What are the different types of hybrid car?

There are three main types of hybrid car and the main difference between them is how far they can travel on electric power.

Electric Assistance

Mild Hybrids

Typically, a mild hybrid does not use its electric motor to move the car and has a very small battery. The hybrid system is used for coasting, braking and to assist with pulling away, providing small efficiency improvements.

Short electric range


A hybrid (also called a full hybrid, strong hybrid or standard hybrid) primarily uses its petrol engine, with the electric motor taking over when it's more efficient such as at very low speeds. 

Extended electric range

Plug-in Hybrids

A plug-in hybrid truly bridges the gap between a petrol and electric car, with a larger capacity battery able to take the car significant distances. As the name suggests, a plug-in hybrid can be plugged in to charge the battery, allowing it to achieve far greater fuel economy than other types of hybrid.

How far can each type of hybrid travel on electric power?

EV drive range is the main difference between the three types of hybrid cars. It's a common misconception that a standard or mild hybrid offers the same efficiency as a plug-in hybrid. In reality they're very different.

Mild Hybrid

Electric range: 0 miles

Fuel engine is the main source of power. Electric motor supports the engine and is typically used for coasting, braking and to assist in pulling away. The battery is charged by the engine and the car cannot be plugged in. Mild hybrids cannot really drive on electric power alone.

Models include: Honda Accord Hybrid


Electric range: 1 - 2 miles

A standard hybrid (HEV) runs mostly on its engine (i.e. diesel/petrol), but can run on just the electric motor or a combination of both. A hybrid's battery is charged from the engine and cannot be plugged in.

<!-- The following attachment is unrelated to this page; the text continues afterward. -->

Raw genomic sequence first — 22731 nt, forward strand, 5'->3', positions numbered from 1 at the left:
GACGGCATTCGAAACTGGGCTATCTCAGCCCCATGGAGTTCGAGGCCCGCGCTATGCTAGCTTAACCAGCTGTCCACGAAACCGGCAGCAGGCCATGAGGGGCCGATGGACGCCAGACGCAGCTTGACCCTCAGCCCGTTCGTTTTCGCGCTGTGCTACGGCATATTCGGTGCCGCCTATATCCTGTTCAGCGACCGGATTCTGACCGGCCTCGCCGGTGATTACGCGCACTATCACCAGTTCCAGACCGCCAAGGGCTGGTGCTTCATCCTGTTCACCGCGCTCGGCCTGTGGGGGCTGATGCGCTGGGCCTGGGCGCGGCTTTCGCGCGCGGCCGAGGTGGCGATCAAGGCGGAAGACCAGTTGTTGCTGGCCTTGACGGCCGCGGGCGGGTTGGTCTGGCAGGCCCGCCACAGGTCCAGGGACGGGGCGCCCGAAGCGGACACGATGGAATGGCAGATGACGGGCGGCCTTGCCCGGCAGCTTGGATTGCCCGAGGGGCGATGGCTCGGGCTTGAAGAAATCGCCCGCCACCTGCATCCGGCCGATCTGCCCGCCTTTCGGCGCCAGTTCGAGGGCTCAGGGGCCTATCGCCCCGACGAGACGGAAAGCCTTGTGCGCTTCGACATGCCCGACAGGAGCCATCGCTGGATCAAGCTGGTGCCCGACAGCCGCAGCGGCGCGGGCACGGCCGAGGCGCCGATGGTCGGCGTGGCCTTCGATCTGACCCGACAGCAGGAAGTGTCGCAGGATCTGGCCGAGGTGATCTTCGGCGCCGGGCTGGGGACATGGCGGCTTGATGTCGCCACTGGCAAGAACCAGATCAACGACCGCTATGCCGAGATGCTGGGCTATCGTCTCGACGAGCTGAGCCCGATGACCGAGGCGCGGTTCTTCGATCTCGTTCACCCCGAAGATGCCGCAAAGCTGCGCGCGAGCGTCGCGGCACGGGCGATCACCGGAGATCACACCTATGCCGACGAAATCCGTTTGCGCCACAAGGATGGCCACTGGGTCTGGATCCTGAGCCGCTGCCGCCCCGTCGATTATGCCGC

Models include: Toyota Prius

Plug-in Hybrid

Electric range: 28 miles

A plug-in hybrid has a larger battery that can let it run for multiple miles, allowing whole journeys to be done just on electric power. It has the same abilities you get from mild and standard hybrids but with the added benefit of being able to run for miles on electric power alone.

Models include: Mitsubishi Outlander PHEV

Taking the plunge

Is it worth buying a hybrid?

Hybrid cars can be cheaper to maintain, because normal motoring creates less wear and tear on the engine. A plug-in hybrid can run on electric power further and for longer – so there’s even less demand on the engine. So for both hybrids and plug-in hybrids, you can expect to see a dramatic reduction on your running costs.

Outlander Plug-in hybrid

What’s the best hybrid car to buy?

We’re biased of course, but we do believe that the Outlander PHEV is the best hybrid available in the UK… it’s certainly the best-selling.

With legendary Mitsubishi reliability, an EV range of 28 miles, and an all-terrain 4WD system to handle any weather, you might just think it’s the best too.

Learn when the engine takes over from the motor in a hybrid and a plug-in hybrid


A hybrid engine

A standard hybrid uses an electric motor to start off and up to speeds of around 25mph. At that point, the petrol engine takes over. The battery automatically charges as you drive, through a process called regenerative braking.


A plug-in hybrid engine

A plug-in hybrid has a motor and engine which work together in harmony to deliver the most fuel-efficient journey. On a short commute, or at lower speeds, the electric motor is doing all the work. When you need extra power, (on a steep hill or motorway) the petrol engine takes over.

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